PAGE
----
Skip to content



The goal of this tutorial is to set up and configure a Kubernetes cluster on GCP to allow users to install a kdb Insights Enterprise.

Terraform artifacts

To gain access to the kdb Insights Terraform modules, contact

You will need to download the artifact and extract it.


For this tutorial you will need:

A Google Cloud account.

A Google Cloud user with admin privileges.

A Google Cloud project with the following APIs enabled:

Cloud Resource Manager API
Compute Engine API
Kubernetes Engine API
Cloud Filestore API

Sufficient Quotas to deploy the cluster.

A client machine with Google Cloud SDK.

A client machine with Docker.


On Linux, additional steps are required to manage Docker as a non-root user.

Environment Setup

To extract the artifact, execute the following:

tar xzvf kxi-terraform-*.tgz

The above command will create the kxi-terraform directory. The commands below are executed within this directory and thus use relative paths.

To change to this directory execute the following:

cd kxi-terraform

The deployment process is performed within a Docker container which includes all tools needed by the provided scripts. A Dockerfile is provided in the config directory that can be used to build the Docker image. The image name should be kxi-terraform and can be built using the below command:

docker build -t kxi-terraform:latest ./config

Service Account Setup

The Terraform scripts require a Service Account with appropriate permissions which are defined in the kxi-gcp-tf-policy.txt file. The service account should already exist.


The below commands should be run by a user with admin privileges.

Create json key file for service account:

gcloud iam service-accounts keys create "${SERVICE_ACCOUNT}.json" --iam-account="${SERVICE_ACCOUNT_EMAIL}" --no-user-output-enabled


  • SERVICE_ACCOUNT is the name of an existing service account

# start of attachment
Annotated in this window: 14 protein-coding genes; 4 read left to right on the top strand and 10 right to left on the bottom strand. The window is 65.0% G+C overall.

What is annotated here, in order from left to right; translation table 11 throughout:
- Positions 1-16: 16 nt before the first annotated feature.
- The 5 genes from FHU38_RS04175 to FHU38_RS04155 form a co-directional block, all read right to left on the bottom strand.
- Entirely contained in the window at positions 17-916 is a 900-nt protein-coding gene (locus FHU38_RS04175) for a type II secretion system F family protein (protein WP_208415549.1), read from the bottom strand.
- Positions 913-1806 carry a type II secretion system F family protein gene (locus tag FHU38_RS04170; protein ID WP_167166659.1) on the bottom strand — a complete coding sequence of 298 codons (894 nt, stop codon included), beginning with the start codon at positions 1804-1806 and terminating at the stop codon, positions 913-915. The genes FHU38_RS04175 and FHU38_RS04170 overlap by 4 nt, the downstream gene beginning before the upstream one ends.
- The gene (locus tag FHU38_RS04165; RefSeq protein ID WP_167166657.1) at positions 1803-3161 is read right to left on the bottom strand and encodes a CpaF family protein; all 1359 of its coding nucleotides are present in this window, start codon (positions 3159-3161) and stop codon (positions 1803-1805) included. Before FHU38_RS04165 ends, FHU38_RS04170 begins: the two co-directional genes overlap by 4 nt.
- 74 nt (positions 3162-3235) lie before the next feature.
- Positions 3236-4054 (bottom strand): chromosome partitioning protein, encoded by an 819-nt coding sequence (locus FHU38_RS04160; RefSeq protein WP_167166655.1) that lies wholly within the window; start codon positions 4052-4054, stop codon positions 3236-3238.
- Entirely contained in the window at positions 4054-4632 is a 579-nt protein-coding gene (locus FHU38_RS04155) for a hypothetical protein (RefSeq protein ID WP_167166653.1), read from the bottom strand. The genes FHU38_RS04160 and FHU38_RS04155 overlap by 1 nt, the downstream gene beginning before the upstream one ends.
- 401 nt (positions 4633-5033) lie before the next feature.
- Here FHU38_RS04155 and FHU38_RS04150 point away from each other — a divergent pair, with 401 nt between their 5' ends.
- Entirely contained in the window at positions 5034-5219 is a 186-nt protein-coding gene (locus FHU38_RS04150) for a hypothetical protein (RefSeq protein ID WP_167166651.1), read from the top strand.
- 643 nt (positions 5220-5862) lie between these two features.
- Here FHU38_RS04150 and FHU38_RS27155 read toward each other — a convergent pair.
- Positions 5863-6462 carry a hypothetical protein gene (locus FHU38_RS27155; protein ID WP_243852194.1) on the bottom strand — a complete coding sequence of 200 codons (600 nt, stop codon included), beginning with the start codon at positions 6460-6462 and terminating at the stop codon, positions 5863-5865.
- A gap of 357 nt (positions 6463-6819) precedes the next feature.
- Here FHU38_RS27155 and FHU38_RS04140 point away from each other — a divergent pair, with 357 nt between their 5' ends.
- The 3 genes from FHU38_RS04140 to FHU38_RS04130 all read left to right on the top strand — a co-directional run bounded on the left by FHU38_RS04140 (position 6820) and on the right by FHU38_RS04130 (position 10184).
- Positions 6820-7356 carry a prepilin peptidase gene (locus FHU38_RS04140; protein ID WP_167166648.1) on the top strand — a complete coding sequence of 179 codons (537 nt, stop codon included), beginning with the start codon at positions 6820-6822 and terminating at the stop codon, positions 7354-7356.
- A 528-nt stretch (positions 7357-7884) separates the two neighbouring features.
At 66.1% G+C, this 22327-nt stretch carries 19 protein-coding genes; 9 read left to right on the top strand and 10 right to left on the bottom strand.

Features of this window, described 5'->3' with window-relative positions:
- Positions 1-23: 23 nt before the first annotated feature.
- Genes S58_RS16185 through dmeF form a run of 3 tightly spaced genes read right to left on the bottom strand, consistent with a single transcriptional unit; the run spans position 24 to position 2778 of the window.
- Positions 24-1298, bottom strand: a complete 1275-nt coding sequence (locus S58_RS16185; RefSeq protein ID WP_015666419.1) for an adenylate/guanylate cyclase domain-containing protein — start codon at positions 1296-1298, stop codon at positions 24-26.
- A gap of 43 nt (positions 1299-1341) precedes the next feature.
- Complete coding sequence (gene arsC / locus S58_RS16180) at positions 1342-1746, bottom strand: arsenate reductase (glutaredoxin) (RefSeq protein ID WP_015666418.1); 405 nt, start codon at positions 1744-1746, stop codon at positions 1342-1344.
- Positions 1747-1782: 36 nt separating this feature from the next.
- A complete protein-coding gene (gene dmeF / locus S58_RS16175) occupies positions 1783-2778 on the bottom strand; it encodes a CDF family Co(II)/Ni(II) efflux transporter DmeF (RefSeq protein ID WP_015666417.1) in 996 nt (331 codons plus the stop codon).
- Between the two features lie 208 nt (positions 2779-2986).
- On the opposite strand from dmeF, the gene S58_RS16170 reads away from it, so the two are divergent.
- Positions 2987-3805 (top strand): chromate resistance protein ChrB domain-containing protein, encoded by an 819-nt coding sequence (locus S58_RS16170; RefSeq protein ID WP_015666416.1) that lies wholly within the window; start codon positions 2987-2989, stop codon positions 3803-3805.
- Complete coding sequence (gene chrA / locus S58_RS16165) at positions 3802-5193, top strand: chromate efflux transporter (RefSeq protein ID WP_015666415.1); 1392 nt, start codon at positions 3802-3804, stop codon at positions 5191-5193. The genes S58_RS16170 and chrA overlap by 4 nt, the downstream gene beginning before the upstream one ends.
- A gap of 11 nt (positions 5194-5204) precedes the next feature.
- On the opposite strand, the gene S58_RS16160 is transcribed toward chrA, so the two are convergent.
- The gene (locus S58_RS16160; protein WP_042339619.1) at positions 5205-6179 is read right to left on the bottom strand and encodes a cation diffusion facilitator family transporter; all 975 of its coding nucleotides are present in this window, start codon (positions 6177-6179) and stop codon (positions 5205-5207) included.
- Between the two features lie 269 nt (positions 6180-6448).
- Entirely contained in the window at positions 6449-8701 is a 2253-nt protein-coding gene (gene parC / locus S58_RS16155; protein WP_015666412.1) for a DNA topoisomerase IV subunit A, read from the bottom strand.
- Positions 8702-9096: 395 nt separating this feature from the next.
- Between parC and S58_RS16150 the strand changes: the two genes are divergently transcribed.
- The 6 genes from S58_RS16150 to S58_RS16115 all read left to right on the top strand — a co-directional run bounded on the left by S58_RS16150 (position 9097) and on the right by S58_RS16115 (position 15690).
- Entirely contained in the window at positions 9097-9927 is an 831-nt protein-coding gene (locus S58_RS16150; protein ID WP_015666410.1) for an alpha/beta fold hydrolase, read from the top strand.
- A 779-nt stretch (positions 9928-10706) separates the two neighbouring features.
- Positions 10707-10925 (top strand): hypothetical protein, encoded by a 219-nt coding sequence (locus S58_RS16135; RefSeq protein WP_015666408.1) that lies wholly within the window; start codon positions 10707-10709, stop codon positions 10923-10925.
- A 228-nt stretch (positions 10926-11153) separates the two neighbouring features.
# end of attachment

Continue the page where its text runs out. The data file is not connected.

• SERVICE_ACCOUNT_EMAIL is the email address of an existing service account

The command will create the json file in the base directory. You will need to use filename later when updating the configuration file.

Grant roles to service account:

while IFS= read -r role
  gcloud projects add-iam-policy-binding "${PROJECT}" --member="serviceAccount:${SERVICE_ACCOUNT_EMAIL}" --role="${role}" --condition=None --no-user-output-enabled
done < config/kxi-gcp-tf-policy.txt


  • PROJECT is the GCP project used for deployment
  • SERVICE_ACCOUNT_EMAIL is the email address of the service account


The Terraform scripts are driven by environment variables which configure how the Kubernetes cluster will be deployed. These variables are stored in the kxi-terraform.env file in the base directory.

Copy environment file to base directory

cp config/kxi-terraform-gcp.env kxi-terraform.env
copy config\kxi-terraform-gcp.env kxi-terraform.env

Update kxi-terraform.env file and populate the following variables:

  • TF_VAR_project : The GCP project used for deployment

  • TF_VAR_gcp_project : The GCP project used for deployment

  • GOOGLE_APPLICATION_CREDENTIALS : The path of the json file which should start with /terraform. For example if the filename is account.json the value should be /terraform/account.json

  • ENV : Unique identifier for all resources. You will need to change it if you want to repeat the process and create an additional cluster. The variable can only contain lowercase letters and numbers

  • TF_VAR_region : Region to deploy the cluster. Make sure you update this to your desired region

  • TF_VAR_enable_logging: Enables forwarding of container logs to GCP Stackdriver. This is enabled by default and can be disabled by setting the variable to false.